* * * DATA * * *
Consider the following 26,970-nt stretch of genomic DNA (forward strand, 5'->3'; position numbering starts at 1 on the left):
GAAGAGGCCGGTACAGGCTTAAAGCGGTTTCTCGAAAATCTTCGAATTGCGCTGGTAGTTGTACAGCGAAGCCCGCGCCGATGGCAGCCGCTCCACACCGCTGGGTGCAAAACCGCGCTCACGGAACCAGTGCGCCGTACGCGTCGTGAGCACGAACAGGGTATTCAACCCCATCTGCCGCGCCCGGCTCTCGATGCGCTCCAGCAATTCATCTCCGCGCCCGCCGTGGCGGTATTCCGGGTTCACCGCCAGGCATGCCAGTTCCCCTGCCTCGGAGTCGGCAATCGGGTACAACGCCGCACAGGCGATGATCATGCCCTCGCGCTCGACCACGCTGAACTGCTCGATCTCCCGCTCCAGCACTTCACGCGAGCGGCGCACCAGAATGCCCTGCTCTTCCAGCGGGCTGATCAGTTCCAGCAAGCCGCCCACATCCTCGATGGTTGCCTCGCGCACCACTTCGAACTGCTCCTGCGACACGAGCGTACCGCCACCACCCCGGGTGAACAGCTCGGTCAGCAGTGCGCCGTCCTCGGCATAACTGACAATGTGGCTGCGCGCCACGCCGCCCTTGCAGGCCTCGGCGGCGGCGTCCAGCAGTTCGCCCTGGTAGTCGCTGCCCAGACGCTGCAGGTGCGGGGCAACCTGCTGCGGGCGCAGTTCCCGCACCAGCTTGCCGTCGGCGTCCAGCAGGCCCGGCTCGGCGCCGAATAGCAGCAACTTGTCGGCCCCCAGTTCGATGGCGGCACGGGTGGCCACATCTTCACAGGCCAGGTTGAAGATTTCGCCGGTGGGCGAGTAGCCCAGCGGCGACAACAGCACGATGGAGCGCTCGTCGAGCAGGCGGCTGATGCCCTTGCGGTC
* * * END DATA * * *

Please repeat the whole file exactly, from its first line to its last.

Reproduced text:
Consider the following 26,970-nt stretch of genomic DNA (forward strand, 5'->3'; position numbering starts at 1 on the left):
GAAGAGGCCGGTACAGGCTTAAAGCGGTTTCTCGAAAATCTTCGAATTGCGCTGGTAGTTGTACAGCGAAGCCCGCGCCGATGGCAGCCGCTCCACACCGCTGGGTGCAAAACCGCGCTCACGGAACCAGTGCGCCGTACGCGTCGTGAGCACGAACAGGGTATTCAACCCCATCTGCCGCGCCCGGCTCTCGATGCGCTCCAGCAATTCATCTCCGCGCCCGCCGTGGCGGTATTCCGGGTTCACCGCCAGGCATGCCAGTTCCCCTGCCTCGGAGTCGGCAATCGGGTACAACGCCGCACAGGCGATGATCATGCCCTCGCGCTCGACCACGCTGAACTGCTCGATCTCCCGCTCCAGCACTTCACGCGAGCGGCGCACCAGAATGCCCTGCTCTTCCAGCGGGCTGATCAGTTCCAGCAAGCCGCCCACATCCTCGATGGTTGCCTCGCGCACCACTTCGAACTGCTCCTGCGACACGAGCGTACCGCCACCACCCCGGGTGAACAGCTCGGTCAGCAGTGCGCCGTCCTCGGCATAACTGACAATGTGGCTGCGCGCCACGCCGCCCTTGCAGGCCTCGGCGGCGGCGTCCAGCAGTTCGCCCTGGTAGTCGCTGCCCAGACGCTGCAGGTGCGGGGCAACCTGCTGCGGGCGCAGTTCCCGCACCAGCTTGCCGTCGGCGTCCAGCAGGCCCGGCTCGGCGCCGAATAGCAGCAACTTGTCGGCCCCCAGTTCGATGGCGGCACGGGTGGCCACATCTTCACAGGCCAGGTTGAAGATTTCGCCGGTGGGCGAGTAGCCCAGCGGCGACAACAGCACGATGGAGCGCTCGTCGAGCAGGCGGCTGATGCCCTTGCGGTC